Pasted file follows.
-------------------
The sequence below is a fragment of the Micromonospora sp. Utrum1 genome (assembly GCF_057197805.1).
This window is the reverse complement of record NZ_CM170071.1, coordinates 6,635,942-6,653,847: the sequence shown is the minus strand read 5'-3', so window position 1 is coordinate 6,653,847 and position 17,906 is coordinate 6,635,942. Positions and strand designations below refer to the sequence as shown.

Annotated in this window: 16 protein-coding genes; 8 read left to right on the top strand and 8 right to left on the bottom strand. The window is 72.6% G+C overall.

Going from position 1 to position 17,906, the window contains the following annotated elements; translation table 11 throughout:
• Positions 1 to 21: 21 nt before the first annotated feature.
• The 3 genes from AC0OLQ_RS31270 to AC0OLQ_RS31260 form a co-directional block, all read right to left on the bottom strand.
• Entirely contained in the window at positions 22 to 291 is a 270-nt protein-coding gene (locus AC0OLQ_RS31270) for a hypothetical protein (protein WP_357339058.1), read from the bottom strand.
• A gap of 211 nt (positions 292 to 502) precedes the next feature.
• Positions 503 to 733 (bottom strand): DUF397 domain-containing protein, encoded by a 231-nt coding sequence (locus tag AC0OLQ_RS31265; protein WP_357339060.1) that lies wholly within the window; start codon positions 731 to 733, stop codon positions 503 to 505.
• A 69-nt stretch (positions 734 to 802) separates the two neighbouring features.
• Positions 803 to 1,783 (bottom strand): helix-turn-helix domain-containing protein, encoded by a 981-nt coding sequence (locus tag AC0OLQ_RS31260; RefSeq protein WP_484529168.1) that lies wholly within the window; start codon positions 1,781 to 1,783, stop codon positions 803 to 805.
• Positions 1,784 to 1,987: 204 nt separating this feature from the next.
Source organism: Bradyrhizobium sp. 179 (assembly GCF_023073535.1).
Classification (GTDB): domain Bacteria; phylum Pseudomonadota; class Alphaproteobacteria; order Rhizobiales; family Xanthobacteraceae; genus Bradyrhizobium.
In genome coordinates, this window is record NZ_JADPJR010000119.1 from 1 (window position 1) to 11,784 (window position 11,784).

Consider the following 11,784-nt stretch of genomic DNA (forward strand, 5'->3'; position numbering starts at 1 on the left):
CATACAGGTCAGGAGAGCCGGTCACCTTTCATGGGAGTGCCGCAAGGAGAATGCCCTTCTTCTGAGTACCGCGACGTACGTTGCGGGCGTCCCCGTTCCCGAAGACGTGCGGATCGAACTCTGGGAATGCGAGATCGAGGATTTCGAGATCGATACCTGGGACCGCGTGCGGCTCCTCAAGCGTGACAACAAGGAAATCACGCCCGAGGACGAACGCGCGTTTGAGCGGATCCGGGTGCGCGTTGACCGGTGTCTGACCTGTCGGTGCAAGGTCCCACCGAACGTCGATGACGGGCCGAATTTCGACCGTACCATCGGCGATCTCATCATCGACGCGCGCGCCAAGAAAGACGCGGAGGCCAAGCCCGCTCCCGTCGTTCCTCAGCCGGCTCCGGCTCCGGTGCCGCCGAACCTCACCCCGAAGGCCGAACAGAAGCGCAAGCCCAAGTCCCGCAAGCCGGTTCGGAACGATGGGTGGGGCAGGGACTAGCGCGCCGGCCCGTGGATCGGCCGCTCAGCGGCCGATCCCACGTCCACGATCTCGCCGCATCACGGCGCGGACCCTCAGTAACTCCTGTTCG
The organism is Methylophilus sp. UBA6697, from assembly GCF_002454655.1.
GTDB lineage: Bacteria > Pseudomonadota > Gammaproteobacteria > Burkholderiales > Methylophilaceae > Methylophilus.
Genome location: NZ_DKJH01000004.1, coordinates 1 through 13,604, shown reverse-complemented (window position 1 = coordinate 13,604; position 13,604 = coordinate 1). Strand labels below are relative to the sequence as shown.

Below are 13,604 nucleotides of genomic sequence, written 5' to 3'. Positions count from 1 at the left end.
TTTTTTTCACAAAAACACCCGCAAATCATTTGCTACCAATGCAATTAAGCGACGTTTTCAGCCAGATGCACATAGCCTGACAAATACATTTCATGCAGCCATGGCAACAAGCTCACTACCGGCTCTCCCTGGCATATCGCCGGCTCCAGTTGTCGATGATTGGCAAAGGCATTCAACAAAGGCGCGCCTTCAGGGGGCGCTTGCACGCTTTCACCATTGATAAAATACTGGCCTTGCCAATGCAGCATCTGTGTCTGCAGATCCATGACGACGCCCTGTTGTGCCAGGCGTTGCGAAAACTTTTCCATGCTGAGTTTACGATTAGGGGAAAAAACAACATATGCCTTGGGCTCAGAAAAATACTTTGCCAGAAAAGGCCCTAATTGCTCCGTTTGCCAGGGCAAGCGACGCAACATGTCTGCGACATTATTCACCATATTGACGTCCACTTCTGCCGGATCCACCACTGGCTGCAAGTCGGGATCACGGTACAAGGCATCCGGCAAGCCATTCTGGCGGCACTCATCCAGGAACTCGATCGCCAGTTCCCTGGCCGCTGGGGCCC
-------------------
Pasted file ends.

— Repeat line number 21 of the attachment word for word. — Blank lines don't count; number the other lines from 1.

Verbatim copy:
Below are 13,604 nucleotides of genomic sequence, written 5' to 3'. Positions count from 1 at the left end.